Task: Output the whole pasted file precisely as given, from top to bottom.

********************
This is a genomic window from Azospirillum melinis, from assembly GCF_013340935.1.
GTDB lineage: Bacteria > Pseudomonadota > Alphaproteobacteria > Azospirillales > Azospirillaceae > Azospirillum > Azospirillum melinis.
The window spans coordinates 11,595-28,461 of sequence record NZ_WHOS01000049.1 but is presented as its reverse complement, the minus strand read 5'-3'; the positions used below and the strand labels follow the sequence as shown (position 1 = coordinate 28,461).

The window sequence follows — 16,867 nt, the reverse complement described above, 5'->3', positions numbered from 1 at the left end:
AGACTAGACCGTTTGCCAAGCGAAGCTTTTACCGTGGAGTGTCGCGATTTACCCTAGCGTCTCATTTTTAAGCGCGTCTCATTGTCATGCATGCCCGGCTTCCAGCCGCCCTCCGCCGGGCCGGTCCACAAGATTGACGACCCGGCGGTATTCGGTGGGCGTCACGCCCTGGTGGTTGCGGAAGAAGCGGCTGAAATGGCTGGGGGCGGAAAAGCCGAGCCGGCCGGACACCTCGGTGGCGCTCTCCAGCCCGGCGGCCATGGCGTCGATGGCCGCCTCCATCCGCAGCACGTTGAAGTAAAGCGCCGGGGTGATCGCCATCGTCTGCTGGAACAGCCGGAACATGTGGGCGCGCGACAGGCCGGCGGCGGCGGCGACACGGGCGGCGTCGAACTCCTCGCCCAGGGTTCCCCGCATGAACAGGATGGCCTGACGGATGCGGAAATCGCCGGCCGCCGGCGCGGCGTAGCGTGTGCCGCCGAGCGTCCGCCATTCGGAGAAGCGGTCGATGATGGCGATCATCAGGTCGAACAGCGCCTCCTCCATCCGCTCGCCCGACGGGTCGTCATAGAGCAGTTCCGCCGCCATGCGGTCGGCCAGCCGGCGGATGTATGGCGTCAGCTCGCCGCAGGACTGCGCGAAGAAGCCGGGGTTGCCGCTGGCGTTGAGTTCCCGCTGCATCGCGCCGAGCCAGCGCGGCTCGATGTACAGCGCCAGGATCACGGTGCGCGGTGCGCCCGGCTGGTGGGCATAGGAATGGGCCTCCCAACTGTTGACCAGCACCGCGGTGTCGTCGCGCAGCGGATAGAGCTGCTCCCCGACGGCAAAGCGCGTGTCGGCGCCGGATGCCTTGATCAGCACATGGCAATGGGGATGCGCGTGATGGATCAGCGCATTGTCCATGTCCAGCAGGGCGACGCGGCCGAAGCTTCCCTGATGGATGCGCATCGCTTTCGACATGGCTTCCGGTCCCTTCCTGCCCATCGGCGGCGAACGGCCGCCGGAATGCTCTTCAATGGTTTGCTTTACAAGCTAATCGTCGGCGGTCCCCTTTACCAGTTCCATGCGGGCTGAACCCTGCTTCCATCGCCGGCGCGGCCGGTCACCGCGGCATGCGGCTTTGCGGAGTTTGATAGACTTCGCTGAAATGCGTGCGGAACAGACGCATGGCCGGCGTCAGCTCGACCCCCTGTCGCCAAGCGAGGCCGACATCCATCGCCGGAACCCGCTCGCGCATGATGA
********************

This is a genomic window from Azospirillum melinis, from assembly GCF_013340935.1.
GTDB lineage: Bacteria > Pseudomonadota > Alphaproteobacteria > Azospirillales > Azospirillaceae > Azospirillum > Azospirillum melinis.
The window spans coordinates 11,595-28,461 of sequence record NZ_WHOS01000049.1 but is presented as its reverse complement, the minus strand read 5'-3'; the positions used below and the strand labels follow the sequence as shown (position 1 = coordinate 28,461).

The window sequence follows — 16,867 nt, the reverse complement described above, 5'->3', positions numbered from 1 at the left end:
AGACTAGACCGTTTGCCAAGCGAAGCTTTTACCGTGGAGTGTCGCGATTTACCCTAGCGTCTCATTTTTAAGCGCGTCTCATTGTCATGCATGCCCGGCTTCCAGCCGCCCTCCGCCGGGCCGGTCCACAAGATTGACGACCCGGCGGTATTCGGTGGGCGTCACGCCCTGGTGGTTGCGGAAGAAGCGGCTGAAATGGCTGGGGGCGGAAAAGCCGAGCCGGCCGGACACCTCGGTGGCGCTCTCCAGCCCGGCGGCCATGGCGTCGATGGCCGCCTCCATCCGCAGCACGTTGAAGTAAAGCGCCGGGGTGATCGCCATCGTCTGCTGGAACAGCCGGAACATGTGGGCGCGCGACAGGCCGGCGGCGGCGGCGACACGGGCGGCGTCGAACTCCTCGCCCAGGGTTCCCCGCATGAACAGGATGGCCTGACGGATGCGGAAATCGCCGGCCGCCGGCGCGGCGTAGCGTGTGCCGCCGAGCGTCCGCCATTCGGAGAAGCGGTCGATGATGGCGATCATCAGGTCGAACAGCGCCTCCTCCATCCGCTCGCCCGACGGGTCGTCATAGAGCAGTTCCGCCGCCATGCGGTCGGCCAGCCGGCGGATGTATGGCGTCAGCTCGCCGCAGGACTGCGCGAAGAAGCCGGGGTTGCCGCTGGCGTTGAGTTCCCGCTGCATCGCGCCGAGCCAGCGCGGCTCGATGTACAGCGCCAGGATCACGGTGCGCGGTGCGCCCGGCTGGTGGGCATAGGAATGGGCCTCCCAACTGTTGACCAGCACCGCGGTGTCGTCGCGCAGCGGATAGAGCTGCTCCCCGACGGCAAAGCGCGTGTCGGCGCCGGATGCCTTGATCAGCACATGGCAATGGGGATGCGCGTGATGGATCAGCGCATTGTCCATGTCCAGCAGGGCGACGCGGCCGAAGCTTCCCTGATGGATGCGCATCGCTTTCGACATGGCTTCCGGTCCCTTCCTGCCCATCGGCGGCGAACGGCCGCCGGAATGCTCTTCAATGGTTTGCTTTACAAGCTAATCGTCGGCGGTCCCCTTTACCAGTTCCATGCGGGCTGAACCCTGCTTCCATCGCCGGCGCGGCCGGTCACCGCGGCATGCGGCTTTGCGGAGTTTGATAGACTTCGCTGAAATGCGTGCGGAACAGACGCATGGCCGGCGTCAGCTCGACCCCCTGTCGCCAAGCGAGGCCGACATCCATCGCCGGAACCCGCTCGCGCATGATGA